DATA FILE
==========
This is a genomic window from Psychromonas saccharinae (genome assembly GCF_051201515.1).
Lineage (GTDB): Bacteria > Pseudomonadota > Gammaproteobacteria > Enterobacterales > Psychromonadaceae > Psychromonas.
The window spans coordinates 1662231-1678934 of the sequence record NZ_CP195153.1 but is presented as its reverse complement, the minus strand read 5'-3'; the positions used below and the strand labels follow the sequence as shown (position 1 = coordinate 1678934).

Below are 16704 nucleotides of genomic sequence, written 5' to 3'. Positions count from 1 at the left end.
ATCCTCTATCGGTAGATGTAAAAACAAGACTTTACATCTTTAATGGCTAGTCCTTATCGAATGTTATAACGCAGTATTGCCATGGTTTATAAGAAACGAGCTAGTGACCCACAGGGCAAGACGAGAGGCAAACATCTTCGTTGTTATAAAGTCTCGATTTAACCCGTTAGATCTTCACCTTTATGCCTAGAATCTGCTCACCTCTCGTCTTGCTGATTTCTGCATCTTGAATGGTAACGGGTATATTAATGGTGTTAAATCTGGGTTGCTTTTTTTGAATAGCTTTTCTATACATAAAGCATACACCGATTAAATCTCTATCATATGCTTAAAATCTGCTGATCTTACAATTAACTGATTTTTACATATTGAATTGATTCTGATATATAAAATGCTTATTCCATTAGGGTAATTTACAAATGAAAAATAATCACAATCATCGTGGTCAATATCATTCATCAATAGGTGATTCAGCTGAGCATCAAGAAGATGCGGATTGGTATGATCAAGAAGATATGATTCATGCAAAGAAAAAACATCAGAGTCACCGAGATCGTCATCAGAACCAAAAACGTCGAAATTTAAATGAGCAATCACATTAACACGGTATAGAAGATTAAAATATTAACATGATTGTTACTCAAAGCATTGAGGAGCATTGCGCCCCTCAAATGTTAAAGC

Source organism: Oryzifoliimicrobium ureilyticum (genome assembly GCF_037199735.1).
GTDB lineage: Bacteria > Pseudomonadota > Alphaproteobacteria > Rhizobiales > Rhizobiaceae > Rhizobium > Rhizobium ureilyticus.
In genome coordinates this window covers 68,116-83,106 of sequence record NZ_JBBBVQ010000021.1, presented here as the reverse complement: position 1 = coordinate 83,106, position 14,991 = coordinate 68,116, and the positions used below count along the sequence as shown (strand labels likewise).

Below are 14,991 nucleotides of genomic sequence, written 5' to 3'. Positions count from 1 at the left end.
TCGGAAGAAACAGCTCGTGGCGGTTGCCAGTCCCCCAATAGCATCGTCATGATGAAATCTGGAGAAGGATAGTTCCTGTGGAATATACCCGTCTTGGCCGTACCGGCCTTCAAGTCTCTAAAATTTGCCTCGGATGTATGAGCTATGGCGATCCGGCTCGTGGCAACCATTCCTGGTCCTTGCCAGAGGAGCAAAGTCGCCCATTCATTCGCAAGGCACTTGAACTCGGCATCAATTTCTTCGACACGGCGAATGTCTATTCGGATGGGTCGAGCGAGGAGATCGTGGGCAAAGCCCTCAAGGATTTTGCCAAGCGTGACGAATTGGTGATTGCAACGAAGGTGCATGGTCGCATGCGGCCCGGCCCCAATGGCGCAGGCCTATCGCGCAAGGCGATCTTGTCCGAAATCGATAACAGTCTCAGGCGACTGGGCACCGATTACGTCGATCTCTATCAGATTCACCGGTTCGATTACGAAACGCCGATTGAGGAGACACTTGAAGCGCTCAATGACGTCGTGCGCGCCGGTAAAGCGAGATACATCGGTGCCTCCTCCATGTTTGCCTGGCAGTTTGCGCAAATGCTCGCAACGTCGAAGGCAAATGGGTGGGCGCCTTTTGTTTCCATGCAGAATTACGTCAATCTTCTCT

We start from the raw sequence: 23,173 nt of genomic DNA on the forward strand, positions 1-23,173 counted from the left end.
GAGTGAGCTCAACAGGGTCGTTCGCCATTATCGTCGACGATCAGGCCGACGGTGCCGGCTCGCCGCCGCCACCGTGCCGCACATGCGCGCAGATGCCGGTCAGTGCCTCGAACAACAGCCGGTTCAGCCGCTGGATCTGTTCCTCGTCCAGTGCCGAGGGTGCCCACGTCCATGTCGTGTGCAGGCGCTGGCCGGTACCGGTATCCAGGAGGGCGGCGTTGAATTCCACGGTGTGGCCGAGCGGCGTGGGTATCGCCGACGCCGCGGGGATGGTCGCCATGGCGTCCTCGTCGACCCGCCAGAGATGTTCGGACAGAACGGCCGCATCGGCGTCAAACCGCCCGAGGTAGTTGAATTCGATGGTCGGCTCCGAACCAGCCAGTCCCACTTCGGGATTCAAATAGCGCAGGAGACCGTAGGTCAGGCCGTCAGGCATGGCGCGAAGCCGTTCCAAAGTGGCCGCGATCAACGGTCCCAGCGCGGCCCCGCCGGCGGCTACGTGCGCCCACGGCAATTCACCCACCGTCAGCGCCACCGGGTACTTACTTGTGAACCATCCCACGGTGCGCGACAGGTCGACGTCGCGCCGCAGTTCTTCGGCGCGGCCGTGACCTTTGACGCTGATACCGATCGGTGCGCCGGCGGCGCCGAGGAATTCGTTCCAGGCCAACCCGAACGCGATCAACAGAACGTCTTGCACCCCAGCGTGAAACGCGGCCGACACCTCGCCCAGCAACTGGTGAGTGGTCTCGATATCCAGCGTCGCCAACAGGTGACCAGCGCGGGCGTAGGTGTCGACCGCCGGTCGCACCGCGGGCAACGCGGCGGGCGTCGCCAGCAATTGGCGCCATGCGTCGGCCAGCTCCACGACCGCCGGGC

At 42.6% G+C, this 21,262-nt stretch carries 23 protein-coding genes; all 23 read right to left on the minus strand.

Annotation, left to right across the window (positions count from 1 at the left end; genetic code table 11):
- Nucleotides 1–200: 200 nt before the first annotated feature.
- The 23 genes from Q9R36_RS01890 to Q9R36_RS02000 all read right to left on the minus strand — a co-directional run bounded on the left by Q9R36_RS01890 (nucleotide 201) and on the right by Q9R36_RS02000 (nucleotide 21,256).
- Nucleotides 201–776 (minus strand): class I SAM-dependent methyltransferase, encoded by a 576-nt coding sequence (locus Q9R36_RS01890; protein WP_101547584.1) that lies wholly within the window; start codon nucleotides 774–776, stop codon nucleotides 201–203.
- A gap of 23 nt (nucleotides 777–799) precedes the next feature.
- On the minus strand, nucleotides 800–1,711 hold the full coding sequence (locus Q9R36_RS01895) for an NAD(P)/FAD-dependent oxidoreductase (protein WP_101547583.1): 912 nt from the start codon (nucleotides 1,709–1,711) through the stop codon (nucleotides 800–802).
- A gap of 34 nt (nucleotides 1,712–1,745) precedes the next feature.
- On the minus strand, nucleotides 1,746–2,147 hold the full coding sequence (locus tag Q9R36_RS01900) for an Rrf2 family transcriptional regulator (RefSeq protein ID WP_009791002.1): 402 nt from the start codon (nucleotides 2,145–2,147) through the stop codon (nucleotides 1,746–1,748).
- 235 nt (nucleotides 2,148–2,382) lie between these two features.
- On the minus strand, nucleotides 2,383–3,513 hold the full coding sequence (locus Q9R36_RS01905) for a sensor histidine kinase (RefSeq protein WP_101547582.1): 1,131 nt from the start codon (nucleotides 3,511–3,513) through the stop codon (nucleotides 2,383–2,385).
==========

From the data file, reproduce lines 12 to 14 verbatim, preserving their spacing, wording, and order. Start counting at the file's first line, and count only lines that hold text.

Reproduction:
GAGTGAGCTCAACAGGGTCGTTCGCCATTATCGTCGACGATCAGGCCGACGGTGCCGGCTCGCCGCCGCCACCGTGCCGCACATGCGCGCAGATGCCGGTCAGTGCCTCGAACAACAGCCGGTTCAGCCGCTGGATCTGTTCCTCGTCCAGTGCCGAGGGTGCCCACGTCCATGTCGTGTGCAGGCGCTGGCCGGTACCGGTATCCAGGAGGGCGGCGTTGAATTCCACGGTGTGGCCGAGCGGCGTGGGTATCGCCGACGCCGCGGGGATGGTCGCCATGGCGTCCTCGTCGACCCGCCAGAGATGTTCGGACAGAACGGCCGCATCGGCGTCAAACCGCCCGAGGTAGTTGAATTCGATGGTCGGCTCCGAACCAGCCAGTCCCACTTCGGGATTCAAATAGCGCAGGAGACCGTAGGTCAGGCCGTCAGGCATGGCGCGAAGCCGTTCCAAAGTGGCCGCGATCAACGGTCCCAGCGCGGCCCCGCCGGCGGCTACGTGCGCCCACGGCAATTCACCCACCGTCAGCGCCACCGGGTACTTACTTGTGAACCATCCCACGGTGCGCGACAGGTCGACGTCGCGCCGCAGTTCTTCGGCGCGGCCGTGACCTTTGACGCTGATACCGATCGGTGCGCCGGCGGCGCCGAGGAATTCGTTCCAGGCCAACCCGAACGCGATCAACAGAACGTCTTGCACCCCAGCGTGAAACGCGGCCGACACCTCGCCCAGCAACTGGTGAGTGGTCTCGATATCCAGCGTCGCCAACAGGTGACCAGCGCGGGCGTAGGTGTCGACCGCCGGTCGCACCGCGGGCAACGCGGCGGGCGTCGCCAGCAATTGGCGCCATGCGTCGGCCAGCTCCACGACCGCCGGGC

At 42.6% G+C, this 21,262-nt stretch carries 23 protein-coding genes; all 23 read right to left on the minus strand.

Annotation, left to right across the window (positions count from 1 at the left end; genetic code table 11):